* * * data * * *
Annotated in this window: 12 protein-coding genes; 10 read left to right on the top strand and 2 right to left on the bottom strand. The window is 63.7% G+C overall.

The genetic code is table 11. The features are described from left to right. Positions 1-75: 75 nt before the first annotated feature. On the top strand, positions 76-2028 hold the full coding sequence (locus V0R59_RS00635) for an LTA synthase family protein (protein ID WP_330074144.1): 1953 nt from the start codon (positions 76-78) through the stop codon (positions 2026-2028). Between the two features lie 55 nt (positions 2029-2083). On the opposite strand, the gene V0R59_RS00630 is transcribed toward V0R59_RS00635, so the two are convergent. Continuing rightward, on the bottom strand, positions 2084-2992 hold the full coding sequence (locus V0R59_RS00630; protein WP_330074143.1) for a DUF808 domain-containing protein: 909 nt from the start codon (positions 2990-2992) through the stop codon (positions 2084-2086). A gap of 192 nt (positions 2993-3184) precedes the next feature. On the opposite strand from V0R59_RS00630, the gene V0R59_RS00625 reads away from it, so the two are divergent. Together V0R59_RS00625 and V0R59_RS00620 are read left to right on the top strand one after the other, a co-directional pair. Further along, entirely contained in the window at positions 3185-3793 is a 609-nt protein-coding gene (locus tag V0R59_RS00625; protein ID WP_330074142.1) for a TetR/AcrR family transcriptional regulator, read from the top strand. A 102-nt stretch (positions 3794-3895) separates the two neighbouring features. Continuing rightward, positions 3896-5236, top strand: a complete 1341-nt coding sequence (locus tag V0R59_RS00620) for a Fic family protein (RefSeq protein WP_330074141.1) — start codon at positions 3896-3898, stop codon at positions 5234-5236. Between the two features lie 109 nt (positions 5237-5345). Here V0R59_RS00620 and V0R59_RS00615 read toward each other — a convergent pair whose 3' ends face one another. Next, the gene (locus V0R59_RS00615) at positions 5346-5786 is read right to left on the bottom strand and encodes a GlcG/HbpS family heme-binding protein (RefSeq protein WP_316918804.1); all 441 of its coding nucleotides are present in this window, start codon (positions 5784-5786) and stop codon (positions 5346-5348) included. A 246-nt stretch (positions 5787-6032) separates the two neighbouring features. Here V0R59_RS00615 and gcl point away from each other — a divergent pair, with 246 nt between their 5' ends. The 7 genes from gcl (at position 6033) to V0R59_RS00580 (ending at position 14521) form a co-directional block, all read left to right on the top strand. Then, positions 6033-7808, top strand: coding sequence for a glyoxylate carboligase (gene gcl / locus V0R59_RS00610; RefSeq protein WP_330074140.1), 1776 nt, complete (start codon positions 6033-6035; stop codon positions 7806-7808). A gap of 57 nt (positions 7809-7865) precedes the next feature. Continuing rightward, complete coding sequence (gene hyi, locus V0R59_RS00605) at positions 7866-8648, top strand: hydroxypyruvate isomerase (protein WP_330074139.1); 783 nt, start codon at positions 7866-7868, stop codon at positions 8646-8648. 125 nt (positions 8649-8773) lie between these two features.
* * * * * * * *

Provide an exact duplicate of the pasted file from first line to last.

Annotated in this window: 12 protein-coding genes; 10 read left to right on the top strand and 2 right to left on the bottom strand. The window is 63.7% G+C overall.

The genetic code is table 11. The features are described from left to right. Positions 1-75: 75 nt before the first annotated feature. On the top strand, positions 76-2028 hold the full coding sequence (locus V0R59_RS00635) for an LTA synthase family protein (protein ID WP_330074144.1): 1953 nt from the start codon (positions 76-78) through the stop codon (positions 2026-2028). Between the two features lie 55 nt (positions 2029-2083). On the opposite strand, the gene V0R59_RS00630 is transcribed toward V0R59_RS00635, so the two are convergent. Continuing rightward, on the bottom strand, positions 2084-2992 hold the full coding sequence (locus V0R59_RS00630; protein WP_330074143.1) for a DUF808 domain-containing protein: 909 nt from the start codon (positions 2990-2992) through the stop codon (positions 2084-2086). A gap of 192 nt (positions 2993-3184) precedes the next feature. On the opposite strand from V0R59_RS00630, the gene V0R59_RS00625 reads away from it, so the two are divergent. Together V0R59_RS00625 and V0R59_RS00620 are read left to right on the top strand one after the other, a co-directional pair. Further along, entirely contained in the window at positions 3185-3793 is a 609-nt protein-coding gene (locus tag V0R59_RS00625; protein ID WP_330074142.1) for a TetR/AcrR family transcriptional regulator, read from the top strand. A 102-nt stretch (positions 3794-3895) separates the two neighbouring features. Continuing rightward, positions 3896-5236, top strand: a complete 1341-nt coding sequence (locus tag V0R59_RS00620) for a Fic family protein (RefSeq protein WP_330074141.1) — start codon at positions 3896-3898, stop codon at positions 5234-5236. Between the two features lie 109 nt (positions 5237-5345). Here V0R59_RS00620 and V0R59_RS00615 read toward each other — a convergent pair whose 3' ends face one another. Next, the gene (locus V0R59_RS00615) at positions 5346-5786 is read right to left on the bottom strand and encodes a GlcG/HbpS family heme-binding protein (RefSeq protein WP_316918804.1); all 441 of its coding nucleotides are present in this window, start codon (positions 5784-5786) and stop codon (positions 5346-5348) included. A 246-nt stretch (positions 5787-6032) separates the two neighbouring features. Here V0R59_RS00615 and gcl point away from each other — a divergent pair, with 246 nt between their 5' ends. The 7 genes from gcl (at position 6033) to V0R59_RS00580 (ending at position 14521) form a co-directional block, all read left to right on the top strand. Then, positions 6033-7808, top strand: coding sequence for a glyoxylate carboligase (gene gcl / locus V0R59_RS00610; RefSeq protein WP_330074140.1), 1776 nt, complete (start codon positions 6033-6035; stop codon positions 7806-7808). A gap of 57 nt (positions 7809-7865) precedes the next feature. Continuing rightward, complete coding sequence (gene hyi, locus V0R59_RS00605) at positions 7866-8648, top strand: hydroxypyruvate isomerase (protein WP_330074139.1); 783 nt, start codon at positions 7866-7868, stop codon at positions 8646-8648. 125 nt (positions 8649-8773) lie between these two features.